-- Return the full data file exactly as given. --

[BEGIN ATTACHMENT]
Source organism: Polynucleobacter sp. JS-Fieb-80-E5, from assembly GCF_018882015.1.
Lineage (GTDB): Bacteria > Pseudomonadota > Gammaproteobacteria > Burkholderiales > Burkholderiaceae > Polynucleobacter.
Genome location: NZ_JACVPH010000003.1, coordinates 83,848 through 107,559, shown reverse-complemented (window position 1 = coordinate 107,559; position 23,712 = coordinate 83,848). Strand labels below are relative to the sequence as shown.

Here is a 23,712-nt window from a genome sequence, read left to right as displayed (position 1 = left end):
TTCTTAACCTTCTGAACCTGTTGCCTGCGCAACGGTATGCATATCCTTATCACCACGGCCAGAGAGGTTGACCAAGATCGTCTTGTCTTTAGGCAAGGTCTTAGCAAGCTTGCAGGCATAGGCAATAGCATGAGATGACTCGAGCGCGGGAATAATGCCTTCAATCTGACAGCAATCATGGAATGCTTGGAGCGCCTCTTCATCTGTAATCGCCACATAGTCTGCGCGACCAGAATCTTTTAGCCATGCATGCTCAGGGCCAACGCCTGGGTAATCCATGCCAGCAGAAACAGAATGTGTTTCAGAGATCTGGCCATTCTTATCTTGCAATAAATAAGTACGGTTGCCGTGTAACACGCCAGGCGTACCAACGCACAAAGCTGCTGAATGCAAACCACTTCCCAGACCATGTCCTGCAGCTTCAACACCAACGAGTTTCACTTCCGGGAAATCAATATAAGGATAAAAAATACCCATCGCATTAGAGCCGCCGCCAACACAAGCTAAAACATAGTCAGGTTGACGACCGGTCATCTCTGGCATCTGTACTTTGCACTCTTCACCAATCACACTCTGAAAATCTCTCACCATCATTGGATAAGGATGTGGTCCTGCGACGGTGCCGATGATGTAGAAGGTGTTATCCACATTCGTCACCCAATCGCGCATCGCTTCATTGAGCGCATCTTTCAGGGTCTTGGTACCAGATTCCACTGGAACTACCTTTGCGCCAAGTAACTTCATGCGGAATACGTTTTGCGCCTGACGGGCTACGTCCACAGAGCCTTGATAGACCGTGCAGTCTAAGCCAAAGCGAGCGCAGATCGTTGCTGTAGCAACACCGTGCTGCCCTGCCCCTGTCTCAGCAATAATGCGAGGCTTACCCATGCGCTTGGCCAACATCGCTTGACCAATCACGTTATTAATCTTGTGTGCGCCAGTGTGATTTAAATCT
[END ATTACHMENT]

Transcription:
Source organism: Polynucleobacter sp. JS-Fieb-80-E5, from assembly GCF_018882015.1.
Lineage (GTDB): Bacteria > Pseudomonadota > Gammaproteobacteria > Burkholderiales > Burkholderiaceae > Polynucleobacter.
Genome location: NZ_JACVPH010000003.1, coordinates 83,848 through 107,559, shown reverse-complemented (window position 1 = coordinate 107,559; position 23,712 = coordinate 83,848). Strand labels below are relative to the sequence as shown.

Here is a 23,712-nt window from a genome sequence, read left to right as displayed (position 1 = left end):
TTCTTAACCTTCTGAACCTGTTGCCTGCGCAACGGTATGCATATCCTTATCACCACGGCCAGAGAGGTTGACCAAGATCGTCTTGTCTTTAGGCAAGGTCTTAGCAAGCTTGCAGGCATAGGCAATAGCATGAGATGACTCGAGCGCGGGAATAATGCCTTCAATCTGACAGCAATCATGGAATGCTTGGAGCGCCTCTTCATCTGTAATCGCCACATAGTCTGCGCGACCAGAATCTTTTAGCCATGCATGCTCAGGGCCAACGCCTGGGTAATCCATGCCAGCAGAAACAGAATGTGTTTCAGAGATCTGGCCATTCTTATCTTGCAATAAATAAGTACGGTTGCCGTGTAACACGCCAGGCGTACCAACGCACAAAGCTGCTGAATGCAAACCACTTCCCAGACCATGTCCTGCAGCTTCAACACCAACGAGTTTCACTTCCGGGAAATCAATATAAGGATAAAAAATACCCATCGCATTAGAGCCGCCGCCAACACAAGCTAAAACATAGTCAGGTTGACGACCGGTCATCTCTGGCATCTGTACTTTGCACTCTTCACCAATCACACTCTGAAAATCTCTCACCATCATTGGATAAGGATGTGGTCCTGCGACGGTGCCGATGATGTAGAAGGTGTTATCCACATTCGTCACCCAATCGCGCATCGCTTCATTGAGCGCATCTTTCAGGGTCTTGGTACCAGATTCCACTGGAACTACCTTTGCGCCAAGTAACTTCATGCGGAATACGTTTTGCGCCTGACGGGCTACGTCCACAGAGCCTTGATAGACCGTGCAGTCTAAGCCAAAGCGAGCGCAGATCGTTGCTGTAGCAACACCGTGCTGCCCTGCCCCTGTCTCAGCAATAATGCGAGGCTTACCCATGCGCTTGGCCAACATCGCTTGACCAATCACGTTATTAATCTTGTGTGCGCCAGTGTGATTTAAATCT